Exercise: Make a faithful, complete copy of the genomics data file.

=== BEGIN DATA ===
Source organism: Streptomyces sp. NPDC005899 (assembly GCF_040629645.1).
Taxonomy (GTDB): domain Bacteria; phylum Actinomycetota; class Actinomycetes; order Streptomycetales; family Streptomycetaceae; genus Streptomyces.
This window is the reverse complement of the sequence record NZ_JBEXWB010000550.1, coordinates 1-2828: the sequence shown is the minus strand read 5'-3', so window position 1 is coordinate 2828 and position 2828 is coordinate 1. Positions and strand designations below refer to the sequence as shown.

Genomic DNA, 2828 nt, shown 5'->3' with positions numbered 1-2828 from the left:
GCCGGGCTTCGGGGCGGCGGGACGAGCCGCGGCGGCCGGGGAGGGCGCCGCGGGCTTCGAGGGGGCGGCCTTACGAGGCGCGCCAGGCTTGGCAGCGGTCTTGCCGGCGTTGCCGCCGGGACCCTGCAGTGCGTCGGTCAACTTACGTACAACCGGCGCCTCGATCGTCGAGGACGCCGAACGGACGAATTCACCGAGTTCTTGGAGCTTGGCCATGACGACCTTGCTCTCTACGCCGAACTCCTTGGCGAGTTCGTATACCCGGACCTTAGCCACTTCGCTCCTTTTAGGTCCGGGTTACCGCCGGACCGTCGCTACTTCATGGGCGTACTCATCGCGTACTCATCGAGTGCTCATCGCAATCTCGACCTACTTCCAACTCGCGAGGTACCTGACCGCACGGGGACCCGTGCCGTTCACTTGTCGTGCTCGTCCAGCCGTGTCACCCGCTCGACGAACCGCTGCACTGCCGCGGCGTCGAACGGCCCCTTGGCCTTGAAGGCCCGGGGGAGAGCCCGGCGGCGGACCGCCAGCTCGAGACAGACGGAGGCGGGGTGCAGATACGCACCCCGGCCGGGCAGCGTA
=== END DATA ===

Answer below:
Source organism: Streptomyces sp. NPDC005899 (assembly GCF_040629645.1).
Taxonomy (GTDB): domain Bacteria; phylum Actinomycetota; class Actinomycetes; order Streptomycetales; family Streptomycetaceae; genus Streptomyces.
This window is the reverse complement of the sequence record NZ_JBEXWB010000550.1, coordinates 1-2828: the sequence shown is the minus strand read 5'-3', so window position 1 is coordinate 2828 and position 2828 is coordinate 1. Positions and strand designations below refer to the sequence as shown.

Genomic DNA, 2828 nt, shown 5'->3' with positions numbered 1-2828 from the left:
GCCGGGCTTCGGGGCGGCGGGACGAGCCGCGGCGGCCGGGGAGGGCGCCGCGGGCTTCGAGGGGGCGGCCTTACGAGGCGCGCCAGGCTTGGCAGCGGTCTTGCCGGCGTTGCCGCCGGGACCCTGCAGTGCGTCGGTCAACTTACGTACAACCGGCGCCTCGATCGTCGAGGACGCCGAACGGACGAATTCACCGAGTTCTTGGAGCTTGGCCATGACGACCTTGCTCTCTACGCCGAACTCCTTGGCGAGTTCGTATACCCGGACCTTAGCCACTTCGCTCCTTTTAGGTCCGGGTTACCGCCGGACCGTCGCTACTTCATGGGCGTACTCATCGCGTACTCATCGAGTGCTCATCGCAATCTCGACCTACTTCCAACTCGCGAGGTACCTGACCGCACGGGGACCCGTGCCGTTCACTTGTCGTGCTCGTCCAGCCGTGTCACCCGCTCGACGAACCGCTGCACTGCCGCGGCGTCGAACGGCCCCTTGGCCTTGAAGGCCCGGGGGAGAGCCCGGCGGCGGACCGCCAGCTCGAGACAGACGGAGGCGGGGTGCAGATACGCACCCCGGCCGGGCAGCGTA